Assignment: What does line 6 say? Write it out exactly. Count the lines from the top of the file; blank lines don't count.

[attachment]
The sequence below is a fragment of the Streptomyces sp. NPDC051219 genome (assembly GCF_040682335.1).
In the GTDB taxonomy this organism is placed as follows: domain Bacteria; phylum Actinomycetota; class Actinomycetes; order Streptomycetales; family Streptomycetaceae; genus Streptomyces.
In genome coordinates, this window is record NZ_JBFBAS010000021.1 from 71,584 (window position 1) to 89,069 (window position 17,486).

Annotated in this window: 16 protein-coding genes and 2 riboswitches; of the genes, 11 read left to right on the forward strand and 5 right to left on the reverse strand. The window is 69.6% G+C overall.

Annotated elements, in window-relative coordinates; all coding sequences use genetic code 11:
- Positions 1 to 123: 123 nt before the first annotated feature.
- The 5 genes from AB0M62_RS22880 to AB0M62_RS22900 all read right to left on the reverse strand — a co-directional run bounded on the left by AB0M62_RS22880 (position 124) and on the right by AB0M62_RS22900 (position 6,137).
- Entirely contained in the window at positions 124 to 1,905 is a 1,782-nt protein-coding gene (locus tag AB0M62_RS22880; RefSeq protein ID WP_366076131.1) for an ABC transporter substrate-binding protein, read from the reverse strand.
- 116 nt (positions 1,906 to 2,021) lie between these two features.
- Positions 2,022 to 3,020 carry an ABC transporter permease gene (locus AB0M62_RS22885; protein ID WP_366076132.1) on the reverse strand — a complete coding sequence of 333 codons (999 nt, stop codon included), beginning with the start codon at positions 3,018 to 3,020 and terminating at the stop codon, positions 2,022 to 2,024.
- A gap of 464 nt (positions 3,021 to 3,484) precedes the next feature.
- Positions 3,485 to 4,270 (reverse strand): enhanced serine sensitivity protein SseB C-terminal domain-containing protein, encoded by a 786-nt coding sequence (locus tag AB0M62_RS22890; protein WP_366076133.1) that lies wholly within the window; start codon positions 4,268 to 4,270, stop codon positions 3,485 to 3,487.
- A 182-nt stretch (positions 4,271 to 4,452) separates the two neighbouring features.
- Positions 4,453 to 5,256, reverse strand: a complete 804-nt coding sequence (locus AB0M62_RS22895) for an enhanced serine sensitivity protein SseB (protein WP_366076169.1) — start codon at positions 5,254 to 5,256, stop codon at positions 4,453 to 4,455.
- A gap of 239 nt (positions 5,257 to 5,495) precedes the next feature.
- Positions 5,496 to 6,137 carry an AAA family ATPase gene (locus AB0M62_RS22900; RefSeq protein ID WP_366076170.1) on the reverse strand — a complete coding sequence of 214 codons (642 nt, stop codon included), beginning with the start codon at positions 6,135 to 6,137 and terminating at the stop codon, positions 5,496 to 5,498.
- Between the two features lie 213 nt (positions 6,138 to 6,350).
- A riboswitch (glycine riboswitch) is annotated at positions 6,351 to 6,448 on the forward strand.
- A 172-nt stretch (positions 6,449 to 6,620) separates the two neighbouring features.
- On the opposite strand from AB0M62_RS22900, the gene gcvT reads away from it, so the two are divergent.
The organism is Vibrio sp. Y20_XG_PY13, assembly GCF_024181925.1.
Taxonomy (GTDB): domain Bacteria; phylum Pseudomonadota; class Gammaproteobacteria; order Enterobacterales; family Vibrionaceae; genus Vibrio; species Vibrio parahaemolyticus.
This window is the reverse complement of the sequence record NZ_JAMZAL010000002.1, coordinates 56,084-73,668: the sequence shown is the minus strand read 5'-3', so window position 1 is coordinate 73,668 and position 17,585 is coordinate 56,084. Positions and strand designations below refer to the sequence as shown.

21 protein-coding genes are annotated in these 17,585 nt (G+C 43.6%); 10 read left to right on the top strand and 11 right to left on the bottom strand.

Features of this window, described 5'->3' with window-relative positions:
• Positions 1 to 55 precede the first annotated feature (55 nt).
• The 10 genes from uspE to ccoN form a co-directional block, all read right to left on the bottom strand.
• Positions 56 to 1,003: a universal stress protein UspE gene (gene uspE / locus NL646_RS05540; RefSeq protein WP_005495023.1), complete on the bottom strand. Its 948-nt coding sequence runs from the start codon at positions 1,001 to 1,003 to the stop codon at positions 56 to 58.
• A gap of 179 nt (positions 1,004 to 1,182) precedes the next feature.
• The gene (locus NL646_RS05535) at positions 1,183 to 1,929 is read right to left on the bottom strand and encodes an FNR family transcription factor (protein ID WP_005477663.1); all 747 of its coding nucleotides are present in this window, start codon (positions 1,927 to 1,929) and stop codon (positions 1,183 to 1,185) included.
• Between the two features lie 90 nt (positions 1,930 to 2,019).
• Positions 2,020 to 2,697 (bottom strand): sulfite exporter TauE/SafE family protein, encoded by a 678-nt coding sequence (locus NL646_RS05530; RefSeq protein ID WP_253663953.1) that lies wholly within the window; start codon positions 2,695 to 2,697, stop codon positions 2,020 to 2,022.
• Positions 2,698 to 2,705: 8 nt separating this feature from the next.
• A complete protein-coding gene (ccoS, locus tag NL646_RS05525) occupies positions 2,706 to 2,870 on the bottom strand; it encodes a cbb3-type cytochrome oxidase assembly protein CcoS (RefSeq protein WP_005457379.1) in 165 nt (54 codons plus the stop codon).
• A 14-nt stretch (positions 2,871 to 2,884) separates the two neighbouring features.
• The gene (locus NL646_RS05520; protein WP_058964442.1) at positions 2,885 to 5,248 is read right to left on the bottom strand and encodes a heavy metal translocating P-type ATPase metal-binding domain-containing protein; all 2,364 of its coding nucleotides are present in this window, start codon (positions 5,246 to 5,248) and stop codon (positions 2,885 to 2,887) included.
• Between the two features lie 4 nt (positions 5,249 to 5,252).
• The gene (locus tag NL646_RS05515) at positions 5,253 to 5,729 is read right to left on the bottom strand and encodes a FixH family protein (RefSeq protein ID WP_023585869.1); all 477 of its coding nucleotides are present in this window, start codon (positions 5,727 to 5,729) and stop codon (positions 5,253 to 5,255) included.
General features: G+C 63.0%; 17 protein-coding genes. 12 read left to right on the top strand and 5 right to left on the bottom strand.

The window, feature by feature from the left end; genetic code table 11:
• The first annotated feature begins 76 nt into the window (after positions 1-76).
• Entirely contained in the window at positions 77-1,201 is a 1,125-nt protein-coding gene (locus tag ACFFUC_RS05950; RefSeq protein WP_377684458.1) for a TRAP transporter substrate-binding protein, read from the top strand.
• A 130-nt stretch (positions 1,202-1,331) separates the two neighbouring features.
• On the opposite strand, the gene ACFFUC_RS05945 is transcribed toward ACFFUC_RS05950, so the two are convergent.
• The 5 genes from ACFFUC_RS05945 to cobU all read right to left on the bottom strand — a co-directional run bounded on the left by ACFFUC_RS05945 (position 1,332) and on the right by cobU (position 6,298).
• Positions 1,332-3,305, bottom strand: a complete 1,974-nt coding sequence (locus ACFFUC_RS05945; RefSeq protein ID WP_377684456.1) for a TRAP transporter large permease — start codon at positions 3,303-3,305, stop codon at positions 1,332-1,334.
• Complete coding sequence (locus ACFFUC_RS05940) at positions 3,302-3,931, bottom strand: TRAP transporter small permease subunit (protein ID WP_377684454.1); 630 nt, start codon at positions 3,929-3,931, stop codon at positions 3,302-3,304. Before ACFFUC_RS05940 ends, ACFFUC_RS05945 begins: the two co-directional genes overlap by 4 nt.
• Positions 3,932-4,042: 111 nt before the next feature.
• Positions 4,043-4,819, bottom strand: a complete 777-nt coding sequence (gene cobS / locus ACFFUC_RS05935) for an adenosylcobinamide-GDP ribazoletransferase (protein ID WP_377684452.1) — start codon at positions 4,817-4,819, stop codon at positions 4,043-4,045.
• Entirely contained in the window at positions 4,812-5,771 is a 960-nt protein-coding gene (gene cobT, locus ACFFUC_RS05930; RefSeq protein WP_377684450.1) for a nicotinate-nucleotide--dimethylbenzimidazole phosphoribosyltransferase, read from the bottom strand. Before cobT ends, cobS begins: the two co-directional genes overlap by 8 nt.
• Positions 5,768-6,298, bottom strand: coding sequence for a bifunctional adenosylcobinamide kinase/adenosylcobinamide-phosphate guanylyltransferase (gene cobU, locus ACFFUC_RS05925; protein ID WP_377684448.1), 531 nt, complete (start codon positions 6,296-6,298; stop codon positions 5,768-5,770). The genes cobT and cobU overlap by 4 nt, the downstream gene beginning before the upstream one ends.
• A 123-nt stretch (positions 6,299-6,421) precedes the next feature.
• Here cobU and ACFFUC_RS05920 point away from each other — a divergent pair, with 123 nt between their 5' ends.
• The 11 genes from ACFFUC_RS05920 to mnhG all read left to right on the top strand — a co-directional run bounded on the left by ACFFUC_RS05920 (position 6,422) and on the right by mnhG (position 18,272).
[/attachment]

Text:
- Positions 1 to 123: 123 nt before the first annotated feature.